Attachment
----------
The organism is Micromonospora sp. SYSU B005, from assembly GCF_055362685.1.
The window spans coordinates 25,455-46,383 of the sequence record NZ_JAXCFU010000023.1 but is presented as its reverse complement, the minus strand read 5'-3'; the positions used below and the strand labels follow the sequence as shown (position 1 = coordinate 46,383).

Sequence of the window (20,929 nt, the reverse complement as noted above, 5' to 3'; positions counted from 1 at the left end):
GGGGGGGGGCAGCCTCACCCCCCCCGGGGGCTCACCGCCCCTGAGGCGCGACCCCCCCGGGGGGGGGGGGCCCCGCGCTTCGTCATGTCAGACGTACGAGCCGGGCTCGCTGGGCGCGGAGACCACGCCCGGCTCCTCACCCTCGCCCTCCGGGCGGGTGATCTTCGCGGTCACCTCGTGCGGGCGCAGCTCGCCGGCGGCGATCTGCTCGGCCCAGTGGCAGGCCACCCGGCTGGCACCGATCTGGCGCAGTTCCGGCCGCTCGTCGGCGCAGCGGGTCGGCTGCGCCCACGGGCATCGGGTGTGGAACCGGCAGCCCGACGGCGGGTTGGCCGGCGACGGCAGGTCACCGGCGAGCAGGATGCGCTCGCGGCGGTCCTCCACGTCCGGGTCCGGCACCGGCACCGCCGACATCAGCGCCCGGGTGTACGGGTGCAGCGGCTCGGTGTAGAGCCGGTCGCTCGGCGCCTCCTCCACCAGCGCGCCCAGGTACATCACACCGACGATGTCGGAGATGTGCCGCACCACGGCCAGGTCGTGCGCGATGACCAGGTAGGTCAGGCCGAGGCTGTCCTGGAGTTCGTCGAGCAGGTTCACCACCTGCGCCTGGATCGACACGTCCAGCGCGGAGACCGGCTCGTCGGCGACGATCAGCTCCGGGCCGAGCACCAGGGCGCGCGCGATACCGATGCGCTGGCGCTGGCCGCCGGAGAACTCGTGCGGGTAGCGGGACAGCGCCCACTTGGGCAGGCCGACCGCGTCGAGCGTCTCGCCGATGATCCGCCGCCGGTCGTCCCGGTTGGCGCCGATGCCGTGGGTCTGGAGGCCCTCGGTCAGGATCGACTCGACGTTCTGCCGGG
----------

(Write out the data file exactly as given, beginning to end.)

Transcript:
The organism is Micromonospora sp. SYSU B005, from assembly GCF_055362685.1.
The window spans coordinates 25,455-46,383 of the sequence record NZ_JAXCFU010000023.1 but is presented as its reverse complement, the minus strand read 5'-3'; the positions used below and the strand labels follow the sequence as shown (position 1 = coordinate 46,383).

Sequence of the window (20,929 nt, the reverse complement as noted above, 5' to 3'; positions counted from 1 at the left end):
GGGGGGGGGCAGCCTCACCCCCCCCGGGGGCTCACCGCCCCTGAGGCGCGACCCCCCCGGGGGGGGGGGGCCCCGCGCTTCGTCATGTCAGACGTACGAGCCGGGCTCGCTGGGCGCGGAGACCACGCCCGGCTCCTCACCCTCGCCCTCCGGGCGGGTGATCTTCGCGGTCACCTCGTGCGGGCGCAGCTCGCCGGCGGCGATCTGCTCGGCCCAGTGGCAGGCCACCCGGCTGGCACCGATCTGGCGCAGTTCCGGCCGCTCGTCGGCGCAGCGGGTCGGCTGCGCCCACGGGCATCGGGTGTGGAACCGGCAGCCCGACGGCGGGTTGGCCGGCGACGGCAGGTCACCGGCGAGCAGGATGCGCTCGCGGCGGTCCTCCACGTCCGGGTCCGGCACCGGCACCGCCGACATCAGCGCCCGGGTGTACGGGTGCAGCGGCTCGGTGTAGAGCCGGTCGCTCGGCGCCTCCTCCACCAGCGCGCCCAGGTACATCACACCGACGATGTCGGAGATGTGCCGCACCACGGCCAGGTCGTGCGCGATGACCAGGTAGGTCAGGCCGAGGCTGTCCTGGAGTTCGTCGAGCAGGTTCACCACCTGCGCCTGGATCGACACGTCCAGCGCGGAGACCGGCTCGTCGGCGACGATCAGCTCCGGGCCGAGCACCAGGGCGCGCGCGATACCGATGCGCTGGCGCTGGCCGCCGGAGAACTCGTGCGGGTAGCGGGACAGCGCCCACTTGGGCAGGCCGACCGCGTCGAGCGTCTCGCCGATGATCCGCCGCCGGTCGTCCCGGTTGGCGCCGATGCCGTGGGTCTGGAGGCCCTCGGTCAGGATCGACTCGACGTTCTGCCGGG